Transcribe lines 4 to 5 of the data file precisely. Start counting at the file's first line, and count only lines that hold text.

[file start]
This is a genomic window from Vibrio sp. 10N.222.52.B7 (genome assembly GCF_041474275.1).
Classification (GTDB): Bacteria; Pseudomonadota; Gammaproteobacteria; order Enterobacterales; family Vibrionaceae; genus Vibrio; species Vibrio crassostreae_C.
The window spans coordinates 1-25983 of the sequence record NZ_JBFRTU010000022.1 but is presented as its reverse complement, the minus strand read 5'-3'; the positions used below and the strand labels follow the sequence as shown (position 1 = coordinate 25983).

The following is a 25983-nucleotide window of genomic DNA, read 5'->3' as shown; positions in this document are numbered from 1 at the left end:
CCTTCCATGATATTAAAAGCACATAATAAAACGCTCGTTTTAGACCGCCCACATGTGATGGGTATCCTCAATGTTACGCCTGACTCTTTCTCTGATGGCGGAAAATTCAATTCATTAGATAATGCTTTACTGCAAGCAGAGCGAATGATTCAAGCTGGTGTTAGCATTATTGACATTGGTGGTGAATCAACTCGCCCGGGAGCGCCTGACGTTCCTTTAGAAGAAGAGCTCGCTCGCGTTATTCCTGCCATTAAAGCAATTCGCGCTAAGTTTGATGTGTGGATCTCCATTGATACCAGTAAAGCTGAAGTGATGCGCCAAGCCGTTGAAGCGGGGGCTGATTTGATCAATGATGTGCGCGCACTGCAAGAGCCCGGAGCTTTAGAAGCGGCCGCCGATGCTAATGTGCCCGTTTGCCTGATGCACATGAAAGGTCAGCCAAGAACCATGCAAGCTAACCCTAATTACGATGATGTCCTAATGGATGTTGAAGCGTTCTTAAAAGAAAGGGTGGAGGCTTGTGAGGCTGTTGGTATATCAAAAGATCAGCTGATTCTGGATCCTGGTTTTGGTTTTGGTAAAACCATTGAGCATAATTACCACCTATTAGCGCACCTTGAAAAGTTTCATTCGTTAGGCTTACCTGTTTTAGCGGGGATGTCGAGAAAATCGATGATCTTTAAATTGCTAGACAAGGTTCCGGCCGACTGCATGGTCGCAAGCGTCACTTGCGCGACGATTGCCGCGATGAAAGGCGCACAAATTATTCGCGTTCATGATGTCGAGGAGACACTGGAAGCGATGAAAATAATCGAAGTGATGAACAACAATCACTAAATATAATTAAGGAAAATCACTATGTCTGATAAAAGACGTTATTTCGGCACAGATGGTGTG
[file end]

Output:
The following is a 25983-nucleotide window of genomic DNA, read 5'->3' as shown; positions in this document are numbered from 1 at the left end:
CCTTCCATGATATTAAAAGCACATAATAAAACGCTCGTTTTAGACCGCCCACATGTGATGGGTATCCTCAATGTTACGCCTGACTCTTTCTCTGATGGCGGAAAATTCAATTCATTAGATAATGCTTTACTGCAAGCAGAGCGAATGATTCAAGCTGGTGTTAGCATTATTGACATTGGTGGTGAATCAACTCGCCCGGGAGCGCCTGACGTTCCTTTAGAAGAAGAGCTCGCTCGCGTTATTCCTGCCATTAAAGCAATTCGCGCTAAGTTTGATGTGTGGATCTCCATTGATACCAGTAAAGCTGAAGTGATGCGCCAAGCCGTTGAAGCGGGGGCTGATTTGATCAATGATGTGCGCGCACTGCAAGAGCCCGGAGCTTTAGAAGCGGCCGCCGATGCTAATGTGCCCGTTTGCCTGATGCACATGAAAGGTCAGCCAAGAACCATGCAAGCTAACCCTAATTACGATGATGTCCTAATGGATGTTGAAGCGTTCTTAAAAGAAAGGGTGGAGGCTTGTGAGGCTGTTGGTATATCAAAAGATCAGCTGATTCTGGATCCTGGTTTTGGTTTTGGTAAAACCATTGAGCATAATTACCACCTATTAGCGCACCTTGAAAAGTTTCATTCGTTAGGCTTACCTGTTTTAGCGGGGATGTCGAGAAAATCGATGATCTTTAAATTGCTAGACAAGGTTCCGGCCGACTGCATGGTCGCAAGCGTCACTTGCGCGACGATTGCCGCGATGAAAGGCGCACAAATTATTCGCGTTCATGATGTCGAGGAGACACTGGAAGCGATGAAAATAATCGAAGTGATGAACAACAATCACTAAATATAATTAAGGAAAATCACTATGTCTGATAAAAGACGTTATTTCGGCACAGATGGTGTG